Report gives rare glimpse inside LCB
After a year of intense debate about the future and, at times, the transparency of the state Liquor Control Board, the agency on Tuesday released a rare detailed report.
It’s the first time in years that the LCB has put out an annual report, and it’s unclear exactly when the last report was put out, according to top LCB officials.
The 56 pages contain explanations about how departments operate and provide sales figures, marketing efforts, regulatory issues, employee demographics and financial statements.
“I don’t know whether this answers all of (the questions), but at least it’s a beginning of what the LCB does under its current format,” LCB Chairman Joseph “Skip” Brion said. “There was no push from anyone to try to get this done. … This is a state agency; we should be as transparent as possible.”
It was after Brion testified before state House and Senate committees for budget and privatization hearings that he said he realized not everyone understood how the LCB works. He sees the annual report as a “first draft” that could be expanded or improved.
While the LCB has touted its sales figures and the state programs and agencies that are funded by that revenue, areas such as advertising have rarely been laid out publicly in detail.
Some insight came through a Tribune-Review analysis that found the LCB spent more than $474,600 to place ads for its highly controversial in-house brands, or about 10 percent of its marketing budget last year.
The in-house brands of wine and spirits drew fire from critics who said it was wrong for the public agency, which controls sales of liquor in the state, to compete with the private-sector companies that it regulates.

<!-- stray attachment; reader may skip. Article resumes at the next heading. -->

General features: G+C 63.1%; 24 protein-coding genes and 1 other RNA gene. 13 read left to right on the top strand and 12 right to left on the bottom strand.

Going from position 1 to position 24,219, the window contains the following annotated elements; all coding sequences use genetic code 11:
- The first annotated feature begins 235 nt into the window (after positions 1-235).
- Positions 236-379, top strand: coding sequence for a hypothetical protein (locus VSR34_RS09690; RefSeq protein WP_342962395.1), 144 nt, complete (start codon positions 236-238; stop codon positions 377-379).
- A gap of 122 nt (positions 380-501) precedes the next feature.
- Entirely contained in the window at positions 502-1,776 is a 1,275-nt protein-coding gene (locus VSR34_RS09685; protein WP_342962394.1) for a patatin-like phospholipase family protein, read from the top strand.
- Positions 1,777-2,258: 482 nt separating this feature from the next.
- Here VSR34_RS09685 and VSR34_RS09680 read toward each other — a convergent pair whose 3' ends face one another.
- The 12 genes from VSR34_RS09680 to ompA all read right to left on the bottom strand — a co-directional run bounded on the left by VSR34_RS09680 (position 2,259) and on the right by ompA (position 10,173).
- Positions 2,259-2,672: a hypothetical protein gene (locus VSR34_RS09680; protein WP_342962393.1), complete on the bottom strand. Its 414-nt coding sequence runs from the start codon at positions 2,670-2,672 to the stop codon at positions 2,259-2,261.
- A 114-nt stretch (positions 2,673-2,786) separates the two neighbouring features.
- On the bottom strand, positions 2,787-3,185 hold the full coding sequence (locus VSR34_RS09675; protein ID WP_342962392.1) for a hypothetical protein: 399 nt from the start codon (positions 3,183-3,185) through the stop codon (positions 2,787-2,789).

The in-house brands, including the flagship brand Tableleaf, and the money spent to advertise the products, received no mention in the report.
“I don’t know that I would suggest curbing (advertising in-house labels). … I would advertise other brands we have in our stores, as well,” Brion said.
“I have always, since I’ve been here, questioned some of the advertising issues,” said Brion, who was named to the board by Gov. Tom Corbett and took his seat in October 2011. “I understand we’re a monopoly and we sell alcohol to the citizens of … Pennsylvania in that monopoly format.”
The report shows the agency bought 20,594 commercials on 45 radio stations as well as 6,181 commercials on 55 TV stations and ran print ads in 12 newspapers statewide. On social media, the LCB reached an estimated 13.7 million people on Twitter, 112,600 people on Facebook and logged more than 4.5 million clicks on its retail website, finewineandgoodspirits.com from July 2012 to June 2013.
One full-color newspaper insert in April that advertised a selection of wines boosted the dollars spent on those wines by nearly 30 percent that week, the report states.
The total spent on advertising isn’t included in the report, but spokeswoman Stacy Kriedeman said ad spending totaled about $5.8 million last year, up from about $4.7 million in 2011-12.
Each round of free-standing newspaper inserts costs about $47,100 to produce and buy the ad space, she said.
Even so, Brion said he’s come to appreciate the value in driving customers into state stores or getting them to purchase a second or third bottle. He said he’d like to see the agency curb some of its advertising habits, such as buying billboard space on Interstate 95 near Philadelphia, when those leases run out.
“Sharing information is always a good thing,” said Steve Miskin, spokesman for House Majority Leader Mike Turzai, R-Bradford Woods, who has pushed legislation to privatize alcohol sales.
“It’s good they are back on track to being more open, but regardless, the state should not be in the business of selling fine wine or good spirits,” Miskin said.
Critics say the LCB, which owns and operates 602 liquor stores in Pennsylvania, doesn’t need to advertise and that it contradicts its function as the regulator of alcohol by promoting it.
Kari Andren is a staff writer for Trib Total Media. She can be reached at 724-850-2856 or email@example.com.